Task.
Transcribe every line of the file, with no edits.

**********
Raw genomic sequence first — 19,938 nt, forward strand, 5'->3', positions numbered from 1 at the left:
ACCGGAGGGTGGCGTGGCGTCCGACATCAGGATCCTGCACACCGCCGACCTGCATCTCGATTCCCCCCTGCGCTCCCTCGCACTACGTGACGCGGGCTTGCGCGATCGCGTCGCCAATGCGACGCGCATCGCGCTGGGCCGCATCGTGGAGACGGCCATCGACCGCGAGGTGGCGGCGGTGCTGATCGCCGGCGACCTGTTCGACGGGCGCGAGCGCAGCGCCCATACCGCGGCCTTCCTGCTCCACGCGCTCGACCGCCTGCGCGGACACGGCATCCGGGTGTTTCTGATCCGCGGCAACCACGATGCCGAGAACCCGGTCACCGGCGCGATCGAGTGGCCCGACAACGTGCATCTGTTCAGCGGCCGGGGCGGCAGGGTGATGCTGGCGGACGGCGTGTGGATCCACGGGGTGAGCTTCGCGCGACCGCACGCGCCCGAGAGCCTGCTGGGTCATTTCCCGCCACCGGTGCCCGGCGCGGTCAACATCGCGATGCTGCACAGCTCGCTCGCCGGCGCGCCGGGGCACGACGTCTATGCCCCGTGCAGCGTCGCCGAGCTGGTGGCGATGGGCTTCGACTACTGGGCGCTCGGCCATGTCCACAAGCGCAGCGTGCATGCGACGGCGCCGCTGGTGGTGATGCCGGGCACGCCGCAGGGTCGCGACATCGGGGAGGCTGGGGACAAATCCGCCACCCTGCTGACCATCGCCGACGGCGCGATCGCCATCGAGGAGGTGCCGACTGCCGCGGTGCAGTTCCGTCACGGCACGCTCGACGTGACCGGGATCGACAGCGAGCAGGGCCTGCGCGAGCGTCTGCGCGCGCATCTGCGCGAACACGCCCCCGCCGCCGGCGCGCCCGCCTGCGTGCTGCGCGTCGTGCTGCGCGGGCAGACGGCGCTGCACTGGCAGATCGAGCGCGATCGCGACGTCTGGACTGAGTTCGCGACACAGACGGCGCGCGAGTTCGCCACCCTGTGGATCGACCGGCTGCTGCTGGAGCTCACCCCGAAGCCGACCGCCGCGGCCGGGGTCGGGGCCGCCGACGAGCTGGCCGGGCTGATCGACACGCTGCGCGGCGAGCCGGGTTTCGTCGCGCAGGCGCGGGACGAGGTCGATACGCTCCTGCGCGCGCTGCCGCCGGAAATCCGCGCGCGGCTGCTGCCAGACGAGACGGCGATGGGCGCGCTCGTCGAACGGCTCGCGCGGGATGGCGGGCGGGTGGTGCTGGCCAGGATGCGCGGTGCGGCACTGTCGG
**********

Raw genomic sequence first — 19,938 nt, forward strand, 5'->3', positions numbered from 1 at the left:
ACCGGAGGGTGGCGTGGCGTCCGACATCAGGATCCTGCACACCGCCGACCTGCATCTCGATTCCCCCCTGCGCTCCCTCGCACTACGTGACGCGGGCTTGCGCGATCGCGTCGCCAATGCGACGCGCATCGCGCTGGGCCGCATCGTGGAGACGGCCATCGACCGCGAGGTGGCGGCGGTGCTGATCGCCGGCGACCTGTTCGACGGGCGCGAGCGCAGCGCCCATACCGCGGCCTTCCTGCTCCACGCGCTCGACCGCCTGCGCGGACACGGCATCCGGGTGTTTCTGATCCGCGGCAACCACGATGCCGAGAACCCGGTCACCGGCGCGATCGAGTGGCCCGACAACGTGCATCTGTTCAGCGGCCGGGGCGGCAGGGTGATGCTGGCGGACGGCGTGTGGATCCACGGGGTGAGCTTCGCGCGACCGCACGCGCCCGAGAGCCTGCTGGGTCATTTCCCGCCACCGGTGCCCGGCGCGGTCAACATCGCGATGCTGCACAGCTCGCTCGCCGGCGCGCCGGGGCACGACGTCTATGCCCCGTGCAGCGTCGCCGAGCTGGTGGCGATGGGCTTCGACTACTGGGCGCTCGGCCATGTCCACAAGCGCAGCGTGCATGCGACGGCGCCGCTGGTGGTGATGCCGGGCACGCCGCAGGGTCGCGACATCGGGGAGGCTGGGGACAAATCCGCCACCCTGCTGACCATCGCCGACGGCGCGATCGCCATCGAGGAGGTGCCGACTGCCGCGGTGCAGTTCCGTCACGGCACGCTCGACGTGACCGGGATCGACAGCGAGCAGGGCCTGCGCGAGCGTCTGCGCGCGCATCTGCGCGAACACGCCCCCGCCGCCGGCGCGCCCGCCTGCGTGCTGCGCGTCGTGCTGCGCGGGCAGACGGCGCTGCACTGGCAGATCGAGCGCGATCGCGACGTCTGGACTGAGTTCGCGACACAGACGGCGCGCGAGTTCGCCACCCTGTGGATCGACCGGCTGCTGCTGGAGCTCACCCCGAAGCCGACCGCCGCGGCCGGGGTCGGGGCCGCCGACGAGCTGGCCGGGCTGATCGACACGCTGCGCGGCGAGCCGGGTTTCGTCGCGCAGGCGCGGGACGAGGTCGATACGCTCCTGCGCGCGCTGCCGCCGGAAATCCGCGCGCGGCTGCTGCCAGACGAGACGGCGATGGGCGCGCTCGTCGAACGGCTCGCGCGGGATGGCGGGCGGGTGGTGCTGGCCAGGATGCGCGGTGCGGCACTGTCGG